Russia has flown its first prototype A-100 Airborne Warning And Control System (AWACS) aircraft based on the upgraded Ilyushin Il-76MD-90A (Il-476) airframe, it was announced on 20 November.
The A-100 Premier, as the Ministry of Defence (MoD) of the Russian Federation named it, made its maiden flight out of the Taganrog Aviation Scientific and Technical Complex (TANTK), located near the Sea of Azov in the far west of the country. According to the MoD, all of the aircraft’s systems, including those associated with the rotating dorsal rotodome, were checked-out during the flight ahead of further trials.
This first flight milestone came three years after Russia’s TASS news agency announced that the first Il-76MD-90A airframe had arrived at the TANTK facility for conversion into the A-100 AWACS configuration in 2014, and six years after plans to do so were first disclosed in 2011.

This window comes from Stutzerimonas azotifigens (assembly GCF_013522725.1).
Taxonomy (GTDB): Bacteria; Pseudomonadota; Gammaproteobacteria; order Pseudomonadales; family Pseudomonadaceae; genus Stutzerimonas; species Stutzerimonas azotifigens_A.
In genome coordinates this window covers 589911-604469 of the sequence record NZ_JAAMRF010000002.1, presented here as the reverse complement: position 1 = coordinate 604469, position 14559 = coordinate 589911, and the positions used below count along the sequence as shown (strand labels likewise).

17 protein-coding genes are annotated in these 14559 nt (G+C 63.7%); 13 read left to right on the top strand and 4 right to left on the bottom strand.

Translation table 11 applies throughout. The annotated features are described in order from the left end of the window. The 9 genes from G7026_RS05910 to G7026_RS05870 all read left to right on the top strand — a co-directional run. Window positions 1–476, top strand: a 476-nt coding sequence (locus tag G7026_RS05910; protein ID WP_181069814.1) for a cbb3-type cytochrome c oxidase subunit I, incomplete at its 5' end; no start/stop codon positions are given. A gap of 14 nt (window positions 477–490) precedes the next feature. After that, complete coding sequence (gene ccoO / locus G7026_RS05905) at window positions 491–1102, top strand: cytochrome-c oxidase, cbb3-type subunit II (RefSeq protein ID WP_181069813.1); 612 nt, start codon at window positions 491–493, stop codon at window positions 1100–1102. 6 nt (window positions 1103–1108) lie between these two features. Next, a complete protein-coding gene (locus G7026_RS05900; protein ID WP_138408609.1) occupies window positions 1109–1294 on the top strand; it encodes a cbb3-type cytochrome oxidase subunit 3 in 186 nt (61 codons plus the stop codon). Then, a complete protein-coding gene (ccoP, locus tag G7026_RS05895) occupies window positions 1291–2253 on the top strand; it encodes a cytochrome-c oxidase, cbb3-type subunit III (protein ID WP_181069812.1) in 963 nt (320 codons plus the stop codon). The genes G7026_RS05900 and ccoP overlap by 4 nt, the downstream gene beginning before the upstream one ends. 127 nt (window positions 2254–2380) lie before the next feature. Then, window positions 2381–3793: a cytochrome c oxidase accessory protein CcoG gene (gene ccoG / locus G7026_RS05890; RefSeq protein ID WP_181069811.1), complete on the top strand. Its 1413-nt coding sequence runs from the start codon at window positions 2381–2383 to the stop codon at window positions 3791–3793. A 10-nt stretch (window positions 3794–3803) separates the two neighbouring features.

While few details pertaining to the A-100 have been released, it has been revealed that it will be built around an active electronically scanned array (AESA) radar, as opposed to the mechanically scanned radar of the current A-50 (NATO reporting name ‘Mainstay’) that it is intended to eventually replace. Jane’s has previously reported that this new AESA will probably be the JSC REC ‘Vega’ Premier radar that is scanned mechanically in azimuth and electronically in elevation. State media said that this radar can detect airborne targets out to 600 km, and ships out to 400 km.
While the AESA radar will provide a dramatic improvement in the platform's ability to detect and track both airborne and land-based targets, as well as making for a more reliable and easier to maintain solution, the move to the Il-76MD-90A airframe will bestow advantages from the new avionics (reduced crew workload), and improved fuel efficiency (cheaper to operate, and with increased time on station).
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